Wednesday, August 31, 2011

HANNA (2011)

Hanna (Saoirse Ronan) is a teenager living in a remote cabin in the secluded Finnish forest with her father Erik Heller (Eric Bana). She spends most of her days doing ordinary kid things like training to become an assassin by hunting deer with bows and arrows, gutting said deer with her bare hands, engaging in hand to hand combat with her father, target practice with pistols, memorizing fake life stories, and learning about a dozen languages. Hanna has spent nearly her entire life living there, away from the real world and any sort of technology. The only real piece of technology she comes into contact is a radio transmitter which her father presents to her, explaining that once it is turned on, a CIA agent by the name of Marissa Weigler (Cate Blanchett) will learn of their location and come to find and kill her. He warns her to only flick it on when she feels ready to face the challenge.


Hanna finally decides she is ready, and flicks on the transmitter. Erik reluctantly agrees, suits up and leaves for Germany, knowing that Weigler will soon send a commando team to seize them. Hanna is captured later that night, and interrogated at a special facility in Morocco, where Hanna kills one of Weigler's body doubles and escapes. We learn that Erik Heller is a rogue CIA agent, and that that Erik has been training his daughter for all these years to murder Weigler. She hires a team of assassins to track her down and kill Hanna, who is now hitching a ride across Europe with the family of a girl she befriended. As the assassins bear down on her, Hanna will discover some unsettling truths about her family, her father and Weigler, as she finds out more about who she really is.

One of Hanna's main strengths is the quality of the main cast. Saoirse Ronan is just fantastic as the deadly yet naive girl who is slowly discovering the world she's been sheltered from for all those years. Imagine Natalie Portman's Mathilda in The Professional, but with an unhinged, savage edge. Hanna wasn't taught to be an assassin, she was born one. It's not an easy sell to make her character convincing, but she does a great job of it, and outshines every one else in the movie, even Cate Blanchett who I thought was surprisingly good in her unusual villainous role. The much advertised score by The Chemical Brothers is just fantastic as well, making scenes like Hanna's prison escape (an awesome scene, by the way) explode with urgency and tension.


Hanna is at its best when sticking to pure, unadulterated action. For all of its faults in other areas, Hanna shines with its crisp fight choreography, which shows an obvious attention to detail in several of the action scenes. By far my favorite scene in the movie is one in which Eric Bana's character is followed by several CIA operatives into an empty underground lot, where he is cornered. He instinctively and quite brutally disarms all of his opponents with lightning quick hits and coolly dispatches them before walking away. The entire scene is shot in one continuous take that runs for several minutes, and with the intense score pumping away, it's easily the most thrilling set piece in the film. Another stand out is a nighttime chase and fight scene in some Spanish docks, as Hanna leaps from one container to another while she pummels and stabs baddies left and right with cruel efficiency.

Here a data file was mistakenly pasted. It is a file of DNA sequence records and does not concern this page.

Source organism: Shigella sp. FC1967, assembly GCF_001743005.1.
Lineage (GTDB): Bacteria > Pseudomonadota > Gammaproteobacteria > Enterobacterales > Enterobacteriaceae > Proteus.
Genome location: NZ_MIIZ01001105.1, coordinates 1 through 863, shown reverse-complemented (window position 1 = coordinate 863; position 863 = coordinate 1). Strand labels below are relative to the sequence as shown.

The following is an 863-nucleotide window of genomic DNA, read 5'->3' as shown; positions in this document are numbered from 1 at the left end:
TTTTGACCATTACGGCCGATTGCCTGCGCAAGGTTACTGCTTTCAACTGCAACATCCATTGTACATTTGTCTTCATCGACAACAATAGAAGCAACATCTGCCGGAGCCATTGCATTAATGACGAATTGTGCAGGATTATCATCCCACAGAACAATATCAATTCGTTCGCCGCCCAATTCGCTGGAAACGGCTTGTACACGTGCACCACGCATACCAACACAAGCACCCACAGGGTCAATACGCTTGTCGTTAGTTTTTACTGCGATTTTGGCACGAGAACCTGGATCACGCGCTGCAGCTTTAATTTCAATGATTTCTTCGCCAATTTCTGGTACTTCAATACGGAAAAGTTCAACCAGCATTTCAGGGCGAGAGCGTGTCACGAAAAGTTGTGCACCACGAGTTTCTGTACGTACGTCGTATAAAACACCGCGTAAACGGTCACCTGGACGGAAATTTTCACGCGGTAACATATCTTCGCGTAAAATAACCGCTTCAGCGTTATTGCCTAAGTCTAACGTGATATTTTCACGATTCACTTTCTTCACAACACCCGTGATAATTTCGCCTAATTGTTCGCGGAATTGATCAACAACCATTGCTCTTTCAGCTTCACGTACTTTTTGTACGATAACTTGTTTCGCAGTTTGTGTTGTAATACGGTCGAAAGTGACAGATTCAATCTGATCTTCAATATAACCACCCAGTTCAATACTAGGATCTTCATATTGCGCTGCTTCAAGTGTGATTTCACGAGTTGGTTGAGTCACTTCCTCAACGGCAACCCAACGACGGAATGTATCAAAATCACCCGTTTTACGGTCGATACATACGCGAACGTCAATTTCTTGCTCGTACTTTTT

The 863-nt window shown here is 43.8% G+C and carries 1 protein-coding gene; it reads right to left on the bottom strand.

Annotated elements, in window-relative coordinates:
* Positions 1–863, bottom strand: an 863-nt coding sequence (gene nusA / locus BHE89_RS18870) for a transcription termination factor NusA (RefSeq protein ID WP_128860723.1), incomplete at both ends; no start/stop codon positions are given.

It's disappointing then, that Joe Wright distracts himself so much with trying to make a visually distinctive movie that he forgets that the core ingredient of an action movie is action and story. Hanna has too little of both. We get only tidbits of background story about the characters. By knowing so little about them, it's hard to relate and care for anyone. What precious little action there is is at times ruined by the use of that damned shaky camera work that directors are so fond of these days. If you've got a gorgeously photographed and well-executed fight scene, why spoil the fun by making it nearly impossible to see what's going on? Not every movie has to be Cloverfield or Battle: Los Angeles. Wright has a talent for making beautiful films, and Hanna has some amazing views, but the dizzying camera movement during action scenes is distracting and detracts from the experience. At least it's got a bitching soundtrack.

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